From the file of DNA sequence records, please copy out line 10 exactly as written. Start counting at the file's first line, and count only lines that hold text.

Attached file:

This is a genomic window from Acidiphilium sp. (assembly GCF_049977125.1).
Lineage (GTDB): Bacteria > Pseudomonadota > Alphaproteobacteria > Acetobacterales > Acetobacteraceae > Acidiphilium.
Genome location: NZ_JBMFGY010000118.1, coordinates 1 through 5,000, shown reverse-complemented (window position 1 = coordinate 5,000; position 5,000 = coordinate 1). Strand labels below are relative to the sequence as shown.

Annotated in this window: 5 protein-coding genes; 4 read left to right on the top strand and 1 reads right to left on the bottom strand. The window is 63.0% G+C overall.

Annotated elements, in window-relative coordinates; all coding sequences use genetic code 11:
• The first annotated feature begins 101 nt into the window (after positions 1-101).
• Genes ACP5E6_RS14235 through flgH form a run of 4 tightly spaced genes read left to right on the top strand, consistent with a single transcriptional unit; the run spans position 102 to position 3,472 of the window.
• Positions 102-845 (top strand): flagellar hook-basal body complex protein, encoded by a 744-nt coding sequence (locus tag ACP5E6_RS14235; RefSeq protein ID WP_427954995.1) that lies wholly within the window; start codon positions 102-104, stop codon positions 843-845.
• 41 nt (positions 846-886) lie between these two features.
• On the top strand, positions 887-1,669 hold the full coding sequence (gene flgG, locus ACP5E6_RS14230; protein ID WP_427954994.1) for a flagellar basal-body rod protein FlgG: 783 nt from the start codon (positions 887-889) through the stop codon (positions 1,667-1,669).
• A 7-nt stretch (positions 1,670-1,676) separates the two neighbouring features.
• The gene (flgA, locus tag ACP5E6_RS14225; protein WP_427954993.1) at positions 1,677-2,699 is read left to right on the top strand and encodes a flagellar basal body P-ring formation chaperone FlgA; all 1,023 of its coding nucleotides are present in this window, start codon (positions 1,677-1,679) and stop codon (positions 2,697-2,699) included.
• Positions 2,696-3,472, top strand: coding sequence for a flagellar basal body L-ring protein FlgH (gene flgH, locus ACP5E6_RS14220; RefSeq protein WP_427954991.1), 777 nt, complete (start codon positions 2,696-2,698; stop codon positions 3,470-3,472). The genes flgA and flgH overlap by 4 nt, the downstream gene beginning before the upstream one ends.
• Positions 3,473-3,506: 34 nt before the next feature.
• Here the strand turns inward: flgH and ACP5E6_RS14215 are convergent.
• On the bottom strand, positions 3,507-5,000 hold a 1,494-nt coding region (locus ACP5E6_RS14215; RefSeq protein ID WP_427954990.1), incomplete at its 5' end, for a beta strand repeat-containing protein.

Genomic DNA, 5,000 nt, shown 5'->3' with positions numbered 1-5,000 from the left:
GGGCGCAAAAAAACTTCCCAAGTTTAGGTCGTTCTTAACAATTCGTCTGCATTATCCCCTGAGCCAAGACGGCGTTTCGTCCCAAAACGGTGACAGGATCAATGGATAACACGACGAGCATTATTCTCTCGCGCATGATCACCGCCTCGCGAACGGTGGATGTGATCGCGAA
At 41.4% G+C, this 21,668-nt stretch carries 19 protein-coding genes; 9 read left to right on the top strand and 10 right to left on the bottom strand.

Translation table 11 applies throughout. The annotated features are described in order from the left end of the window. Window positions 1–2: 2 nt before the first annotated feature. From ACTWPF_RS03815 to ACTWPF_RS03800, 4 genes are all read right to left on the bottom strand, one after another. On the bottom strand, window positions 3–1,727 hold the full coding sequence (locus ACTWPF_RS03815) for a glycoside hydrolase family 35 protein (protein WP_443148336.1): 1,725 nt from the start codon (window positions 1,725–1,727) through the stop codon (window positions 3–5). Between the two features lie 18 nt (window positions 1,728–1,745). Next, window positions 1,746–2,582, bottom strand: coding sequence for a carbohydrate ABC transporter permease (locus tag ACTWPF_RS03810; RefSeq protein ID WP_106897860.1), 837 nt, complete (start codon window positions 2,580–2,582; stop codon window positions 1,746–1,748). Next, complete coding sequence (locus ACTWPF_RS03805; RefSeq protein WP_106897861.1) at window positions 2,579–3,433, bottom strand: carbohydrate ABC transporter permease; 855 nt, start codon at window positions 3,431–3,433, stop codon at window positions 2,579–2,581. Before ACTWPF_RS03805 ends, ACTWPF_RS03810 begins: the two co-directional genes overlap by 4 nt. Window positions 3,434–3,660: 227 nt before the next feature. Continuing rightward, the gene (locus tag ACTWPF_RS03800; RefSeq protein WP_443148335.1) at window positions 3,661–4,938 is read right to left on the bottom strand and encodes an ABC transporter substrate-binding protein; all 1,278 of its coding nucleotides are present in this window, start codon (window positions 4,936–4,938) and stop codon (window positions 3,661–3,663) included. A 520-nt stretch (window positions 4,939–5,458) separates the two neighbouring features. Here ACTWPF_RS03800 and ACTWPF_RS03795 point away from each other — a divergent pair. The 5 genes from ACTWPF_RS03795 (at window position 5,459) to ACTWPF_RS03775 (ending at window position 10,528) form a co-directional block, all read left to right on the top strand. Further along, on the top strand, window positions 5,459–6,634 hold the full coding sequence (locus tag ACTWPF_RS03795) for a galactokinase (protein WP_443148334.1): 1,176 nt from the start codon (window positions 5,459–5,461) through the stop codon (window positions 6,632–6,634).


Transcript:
• On the top strand, positions 887-1,669 hold the full coding sequence (gene flgG, locus ACP5E6_RS14230; protein ID WP_427954994.1) for a flagellar basal-body rod protein FlgG: 783 nt from the start codon (positions 887-889) through the stop codon (positions 1,667-1,669).